My very first foray into anime was Robotech, and it hooked me so badly during spring finals week of my freshman year of college that I spent virtually all of my time between final exams in the TV room at the dorm with my stash of VHS tapes. Apart from watching Akira and Ghost in the Shell sometime afterwards (neither of which I remember particularly well), my next exposure to anime was Grave of the Fireflies, which left a bad impression, to say the least. It wasn’t until just two years ago that Steven got me addicted to Haibane Renmei, which as you may have noticed left something of an impression on me. Since then, my anime strategy has been a predilection for series that are, in Nick’s words, “emotionally tiring” (like Dennou Coil), or epic in scope (like Twelve Kingdoms or Escaflowne). I also enjoy series which have a unique take on technology (Last Exile), or adopt a philosophic and surreal bent (Kino’s Journey, Mushishi) . I also am drawn to certain styles of anime, where the story is of course important but also the manner in which the story is told (Samurai Jack, The Place Promised). Above all, I like a series that has interesting characters, who are human, flawed, and honorable, who charm me and make me care what happens next, even if I sort of already know the answer (Ranma, Shingu, The Cat Returns, The Girl Who Leapt). Of course, I am also heavily into the kawaii scene (Sugar Snow Fairy, Totoro), primarily because of my daughters. This list barely scratches the surface of what I have seen, and the list of what I want to see next is even longer still.
I am partly responding here to Steven’s “end of anime” post in which he laments the lack of interesting material to be excited about – I think that the point where any one of us runs out of anime is when we exhaust the pool of what we like. There are very few truly original series out there, so everything in some sense is an echo of what comes before. Limit ourselves to our safe pond, and over time it is certain to dry up. And yet, inspiration to try something new often strikes from unlikely places. Take Ranma as an example – I’d tried it once, and recoiled due to excessive ecchi. It was solely due to Steven’s enthusiasm for it that got me to give it another shot, and now I am hooked, while ironically Steven’s interest has sagged (season 5, btw, has been superb, easily equal to the high points of seasons 2 and 3). Ranma is new ground for me in anime, with plenty of casual ecchi and fan service, a focus on martial arts, and a love dodecahedron as the primary plot driver. And yet, I have fallen for it in a sense, because over time you get to know the characters, even if they don’t grow that much, who they are is plenty enough. I am sure there are plenty of frontiers (relatively) for me to explore yet, not just on my watch list but also things like Evangelion, Haruhi, Ah My Goddess, Mahoromatic, etc. which all represent a significant departure from my usual fare, even more so than Ranma.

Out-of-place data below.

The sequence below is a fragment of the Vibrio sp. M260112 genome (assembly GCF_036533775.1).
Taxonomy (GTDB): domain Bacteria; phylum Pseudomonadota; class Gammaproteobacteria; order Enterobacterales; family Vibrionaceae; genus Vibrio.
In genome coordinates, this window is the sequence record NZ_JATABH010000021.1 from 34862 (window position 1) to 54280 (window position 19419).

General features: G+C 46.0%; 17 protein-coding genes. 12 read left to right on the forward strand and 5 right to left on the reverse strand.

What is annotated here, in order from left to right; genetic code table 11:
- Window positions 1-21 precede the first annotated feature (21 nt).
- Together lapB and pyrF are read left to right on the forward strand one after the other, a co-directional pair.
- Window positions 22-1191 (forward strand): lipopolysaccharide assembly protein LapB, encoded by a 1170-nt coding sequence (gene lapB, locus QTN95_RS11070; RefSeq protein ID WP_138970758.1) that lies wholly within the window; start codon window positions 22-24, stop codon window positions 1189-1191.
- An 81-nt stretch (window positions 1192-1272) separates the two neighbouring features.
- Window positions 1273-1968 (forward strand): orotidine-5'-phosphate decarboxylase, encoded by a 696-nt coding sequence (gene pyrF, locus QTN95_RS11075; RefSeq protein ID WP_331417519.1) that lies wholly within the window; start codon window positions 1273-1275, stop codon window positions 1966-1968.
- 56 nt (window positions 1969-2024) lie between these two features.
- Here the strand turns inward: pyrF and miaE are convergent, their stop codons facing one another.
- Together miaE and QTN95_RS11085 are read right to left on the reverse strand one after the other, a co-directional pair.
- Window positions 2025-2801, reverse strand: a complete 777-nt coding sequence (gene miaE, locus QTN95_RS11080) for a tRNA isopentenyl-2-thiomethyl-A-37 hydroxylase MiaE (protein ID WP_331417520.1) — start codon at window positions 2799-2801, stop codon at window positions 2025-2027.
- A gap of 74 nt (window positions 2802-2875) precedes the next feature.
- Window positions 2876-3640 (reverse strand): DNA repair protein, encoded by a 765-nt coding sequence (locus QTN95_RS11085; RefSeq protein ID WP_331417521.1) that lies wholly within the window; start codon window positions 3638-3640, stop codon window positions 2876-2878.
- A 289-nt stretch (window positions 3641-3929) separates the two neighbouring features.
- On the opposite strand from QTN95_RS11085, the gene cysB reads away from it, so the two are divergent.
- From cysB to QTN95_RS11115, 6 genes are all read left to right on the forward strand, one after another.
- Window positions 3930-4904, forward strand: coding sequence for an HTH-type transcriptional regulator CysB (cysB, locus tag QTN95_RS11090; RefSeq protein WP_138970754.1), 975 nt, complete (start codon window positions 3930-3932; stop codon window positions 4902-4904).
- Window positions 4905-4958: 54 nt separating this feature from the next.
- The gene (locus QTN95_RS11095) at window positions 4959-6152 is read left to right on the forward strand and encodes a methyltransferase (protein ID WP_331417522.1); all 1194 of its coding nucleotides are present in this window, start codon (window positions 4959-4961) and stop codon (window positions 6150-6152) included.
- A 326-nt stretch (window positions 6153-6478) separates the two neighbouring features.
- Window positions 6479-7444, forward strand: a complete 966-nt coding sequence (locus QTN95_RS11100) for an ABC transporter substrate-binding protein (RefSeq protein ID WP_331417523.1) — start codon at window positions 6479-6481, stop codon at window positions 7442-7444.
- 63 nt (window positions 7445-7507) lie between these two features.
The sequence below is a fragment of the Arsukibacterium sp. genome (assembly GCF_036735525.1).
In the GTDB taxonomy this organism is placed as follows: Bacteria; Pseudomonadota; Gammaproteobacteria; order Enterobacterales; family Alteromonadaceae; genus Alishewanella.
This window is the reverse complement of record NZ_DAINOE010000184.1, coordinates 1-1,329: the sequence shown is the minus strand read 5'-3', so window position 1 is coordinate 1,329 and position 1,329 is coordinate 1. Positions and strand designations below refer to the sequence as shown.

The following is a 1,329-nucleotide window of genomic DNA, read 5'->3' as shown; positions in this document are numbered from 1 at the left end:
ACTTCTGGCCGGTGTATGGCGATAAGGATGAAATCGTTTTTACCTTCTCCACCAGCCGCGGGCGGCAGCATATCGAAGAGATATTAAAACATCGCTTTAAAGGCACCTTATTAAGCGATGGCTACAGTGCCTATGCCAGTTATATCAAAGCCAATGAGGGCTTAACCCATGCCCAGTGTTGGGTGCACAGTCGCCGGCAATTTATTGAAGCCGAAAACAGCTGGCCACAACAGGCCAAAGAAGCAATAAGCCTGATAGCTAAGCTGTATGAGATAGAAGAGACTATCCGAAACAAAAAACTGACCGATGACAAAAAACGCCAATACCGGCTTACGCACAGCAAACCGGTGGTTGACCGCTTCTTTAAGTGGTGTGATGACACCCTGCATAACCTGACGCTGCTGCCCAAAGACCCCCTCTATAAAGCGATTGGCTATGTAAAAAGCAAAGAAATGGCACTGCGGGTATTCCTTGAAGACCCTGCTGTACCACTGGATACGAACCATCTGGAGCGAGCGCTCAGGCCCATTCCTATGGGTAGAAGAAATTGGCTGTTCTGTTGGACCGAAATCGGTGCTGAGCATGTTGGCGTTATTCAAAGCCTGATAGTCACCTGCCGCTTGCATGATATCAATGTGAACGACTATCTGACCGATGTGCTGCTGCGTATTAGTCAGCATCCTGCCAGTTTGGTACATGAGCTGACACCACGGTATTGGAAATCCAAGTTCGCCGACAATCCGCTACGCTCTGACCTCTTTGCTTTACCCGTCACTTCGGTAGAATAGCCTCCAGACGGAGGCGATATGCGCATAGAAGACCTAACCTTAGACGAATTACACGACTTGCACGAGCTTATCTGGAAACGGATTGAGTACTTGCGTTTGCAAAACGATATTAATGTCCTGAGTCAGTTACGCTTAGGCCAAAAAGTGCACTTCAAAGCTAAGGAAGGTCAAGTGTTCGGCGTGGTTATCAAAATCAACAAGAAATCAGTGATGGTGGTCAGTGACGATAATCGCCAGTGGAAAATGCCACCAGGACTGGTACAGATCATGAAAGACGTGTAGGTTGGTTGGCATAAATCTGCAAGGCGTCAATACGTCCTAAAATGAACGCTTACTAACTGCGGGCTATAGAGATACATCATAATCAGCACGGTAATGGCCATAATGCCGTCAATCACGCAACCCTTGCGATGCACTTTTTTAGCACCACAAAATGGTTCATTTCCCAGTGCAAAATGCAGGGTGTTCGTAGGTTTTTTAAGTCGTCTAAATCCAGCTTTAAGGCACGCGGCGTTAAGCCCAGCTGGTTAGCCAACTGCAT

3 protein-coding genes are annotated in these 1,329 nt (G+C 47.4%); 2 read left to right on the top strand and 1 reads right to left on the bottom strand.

All I am really trying to say is that anime is vast. Even if the industry were to die tomorrow from evil fansubbers or a withering of imaginative energy or displacement by Korean animation studios, there’s already a corpus of work that spans decades for me to work through, and I am limited only by my taste (stop snickering). I fully understand why Steven is at the end of anime, but for me, it’s just the beginning. And I owe that to him.
As an aside, if anyone has discs of series that I’ve mentioned above that they’d like to sell, let me know. I am especially interested in buying Ranma or Kino.